Welcome To The Polyculture!

by Milo Clark

July 19, 2004   


(Swans - July 19, 2004)  Jack (to the audience):

"The designated mourner. I am the designated mourner. I have to tell you that a very special little world has died, and I am the designated mourner. Oh, yes, you see, it's an important custom in many groups and tribes. Someone is assigned to grieve, to wail, and light the public ritual fire. Someone is assigned when there is no one else." (1)

A very special, very big world has died. I have grieved, wailed and lit fires. I have raged, ranted and raved here and elsewhere. Nothing is bringing it back. Nothing can bring it back now that it is gone.

What was this very special and very big world? That's an easy one. The world of my illusions rests not in peace but in starkly etched shadows masking the losses involved. I thought peace had a chance. I thought all this Bush stuff was exception rather than norm. Let me publicly put that old monoculture to rest.

Two stalwart Swans' readers, Ray O. And Staci S.* [see Letters, ed.], both of Missouri, the "Show Me State," I think they called it that once upon a time: both Staci and Ray have helped me reconnect with patterns that needed to be recollected.

Ray O. called my lapse in naming Wendell Berry as Thomas Berry's brother. In doing so, he brought back Jim Berry, Thomas Berry's actual brother.

Some years ago, it would have to have been in the late 1970s or early 1980s, Jim Berry, then at his magnificent Center for Reflection on the Second Law, participated in a letter-writing process now mimicked in Internet chat rooms and lists. There were about a dozen folks in the loop. On a very broad topic, we wrote each other letters.

Every week or so a packet would show up in the mail which contained the round robin of letters since my last one. I would take my old one out and put in a new one in and send it to the next person on the list. Wonderful exchanges in a time when there was no Internet and few such opportunities. Exciting, stimulating.

I called up one of Jim Berry's articles published in 1994, toward the end of his days. "Thinking About Rules and Strategies" is the title. (2) Jim wrote, "The corporate world organizes and directs a huge proportion of the total human work available in pursuit of corporate success and with little regard to its effect on earth's ability to function. Whereas work ought to be directed toward integrating humans into the life community and achieving a satisfactory relationship with earth, it is not so directed. This represents a huge failure of our society and our world. For surely it is our obligation to make a comfortable fit of the human community into the earth community as a whole. . . and here we are ruining Earth's suitability for habitation by humans as well as other creatures. That's why I say the crazy people are in charge."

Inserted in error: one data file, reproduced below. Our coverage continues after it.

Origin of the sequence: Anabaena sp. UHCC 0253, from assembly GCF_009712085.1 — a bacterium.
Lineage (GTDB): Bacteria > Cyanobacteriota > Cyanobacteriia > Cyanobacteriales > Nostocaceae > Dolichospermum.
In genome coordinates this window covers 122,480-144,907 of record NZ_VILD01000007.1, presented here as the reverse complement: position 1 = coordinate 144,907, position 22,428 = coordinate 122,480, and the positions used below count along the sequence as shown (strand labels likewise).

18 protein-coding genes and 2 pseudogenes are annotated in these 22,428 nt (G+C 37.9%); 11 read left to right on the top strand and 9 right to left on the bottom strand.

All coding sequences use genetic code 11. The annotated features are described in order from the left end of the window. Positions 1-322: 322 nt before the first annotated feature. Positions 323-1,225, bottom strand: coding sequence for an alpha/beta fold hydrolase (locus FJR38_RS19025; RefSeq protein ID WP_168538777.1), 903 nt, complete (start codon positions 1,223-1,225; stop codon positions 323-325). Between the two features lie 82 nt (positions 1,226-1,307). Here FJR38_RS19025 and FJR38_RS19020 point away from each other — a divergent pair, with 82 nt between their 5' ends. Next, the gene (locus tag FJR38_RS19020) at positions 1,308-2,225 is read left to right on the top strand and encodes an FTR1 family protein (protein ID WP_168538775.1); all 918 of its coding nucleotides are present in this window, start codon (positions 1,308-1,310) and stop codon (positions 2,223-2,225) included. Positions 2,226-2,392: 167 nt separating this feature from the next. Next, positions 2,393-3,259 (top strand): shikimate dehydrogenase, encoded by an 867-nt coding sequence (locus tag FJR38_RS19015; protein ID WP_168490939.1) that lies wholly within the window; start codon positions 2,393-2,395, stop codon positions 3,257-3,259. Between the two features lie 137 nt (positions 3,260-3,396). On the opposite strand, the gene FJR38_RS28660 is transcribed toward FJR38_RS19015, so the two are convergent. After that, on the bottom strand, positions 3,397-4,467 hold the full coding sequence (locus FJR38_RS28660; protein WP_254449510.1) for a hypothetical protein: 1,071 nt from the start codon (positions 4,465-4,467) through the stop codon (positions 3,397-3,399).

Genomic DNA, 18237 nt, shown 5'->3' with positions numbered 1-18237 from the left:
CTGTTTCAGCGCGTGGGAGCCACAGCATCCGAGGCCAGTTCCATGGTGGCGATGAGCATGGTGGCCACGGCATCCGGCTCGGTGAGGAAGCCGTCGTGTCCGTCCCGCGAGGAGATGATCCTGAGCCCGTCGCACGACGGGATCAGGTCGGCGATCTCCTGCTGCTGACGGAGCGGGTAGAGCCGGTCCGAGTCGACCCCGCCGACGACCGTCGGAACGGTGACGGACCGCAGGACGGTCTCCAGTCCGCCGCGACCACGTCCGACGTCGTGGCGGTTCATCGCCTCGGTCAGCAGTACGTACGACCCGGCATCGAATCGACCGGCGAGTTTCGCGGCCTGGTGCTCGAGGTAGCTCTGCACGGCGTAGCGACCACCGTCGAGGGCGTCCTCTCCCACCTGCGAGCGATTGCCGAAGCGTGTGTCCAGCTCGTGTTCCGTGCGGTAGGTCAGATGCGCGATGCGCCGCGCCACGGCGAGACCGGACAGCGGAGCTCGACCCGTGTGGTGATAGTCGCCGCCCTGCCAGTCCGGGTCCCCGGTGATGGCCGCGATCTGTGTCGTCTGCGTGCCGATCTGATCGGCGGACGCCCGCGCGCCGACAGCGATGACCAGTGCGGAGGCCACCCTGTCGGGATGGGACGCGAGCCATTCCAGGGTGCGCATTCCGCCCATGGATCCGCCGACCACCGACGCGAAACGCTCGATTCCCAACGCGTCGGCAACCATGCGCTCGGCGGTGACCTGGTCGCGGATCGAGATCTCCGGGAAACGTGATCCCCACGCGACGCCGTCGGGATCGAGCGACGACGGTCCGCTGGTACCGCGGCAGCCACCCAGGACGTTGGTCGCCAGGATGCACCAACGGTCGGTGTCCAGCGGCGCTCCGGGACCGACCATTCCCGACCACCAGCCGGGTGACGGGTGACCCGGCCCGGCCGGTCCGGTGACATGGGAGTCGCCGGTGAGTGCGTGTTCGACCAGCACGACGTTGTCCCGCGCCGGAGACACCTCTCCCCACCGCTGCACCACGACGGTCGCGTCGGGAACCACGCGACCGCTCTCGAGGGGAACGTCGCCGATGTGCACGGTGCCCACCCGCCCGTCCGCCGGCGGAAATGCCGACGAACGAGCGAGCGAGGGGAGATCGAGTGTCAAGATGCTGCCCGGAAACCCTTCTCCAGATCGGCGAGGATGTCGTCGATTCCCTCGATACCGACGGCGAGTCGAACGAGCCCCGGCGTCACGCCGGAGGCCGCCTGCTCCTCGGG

No argument possible on that conclusion.

Jim Berry goes on to run the now too familiar litany of horrors inflicted on Gaia for all who may care about such issues. If you need some pumping up or refills for your juice, look up the complete article.

Thomas Berry is still alive and writing. His most recent book is The Great Work, Our Way Into the Future. (3) I cited his four points recently in the Swans piece for which Ray O. called my tune.

Our way into the future is anchored in four wisdom points: 1. Indigenous peoples; 2. Women; 3. Traditions; and 4. Science. "It seems quite clear that these all agree with the intimacy of humans with the natural world in a single community of existence." (p. 193) There is wide continuity between the brothers' perspectives and writings.

"The story of the universe is now being told as the epic story of evolution by scientists. We begin to understand our human identity with all other modes of existence that constitute with us the single universe community. The one story includes us all." (p. 200)

"We are now experiencing a moment of significance far beyond what any of us can imagine. . . . The mythic vision has been set into place. The distorted dream of an industrial technological paradise is being replaced by the more viable dream of a mutually enhancing human presence with the every-renewing organic-based Earth community. . . . In the larger cultural context the dream becomes the myth that both guides and drives the action."

". . . moments of grace are transient moments. The transformation must take place within a brief period. Otherwise it is gone forever. In the immense story of the universe, that so many of these dangerous moments have been navigated successfully is some indication that the universe is for us rather than against us." (p. 201)

As designated mourner for the monoculture, I say Welcome to the Polyculture! Cherish it.

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Notes and Resources

1.  Wallace Shawn, The Designated Mourner, Noonday of Farrar, Straus and Giroux, New York, 1996, ISBN 0-374-13822-2.  (back)

2.  see http://trumpeter.athabascau.ca/content/v11.1/berry.html (as of July 10, 2004).  (back)

3.  Thomas Berry, The Great Work, Our Way Into the Future, Bell Tower, New York, 1999, ISBN 0-609-60525-9. The detailed and annotated bibliography is worth more than I can say.  (back)

*  Staci, I'll work your insight into the next Swans commentary. Thanks for your help. You may also want to add Wilhelm Reich's The Mass Psychology of Fascism to your bibliography.  (back)

US Elections & Democracy on Swans

America the 'beautiful' on Swans


Milo Clark on Swans (with bio).

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Published July 19, 2004
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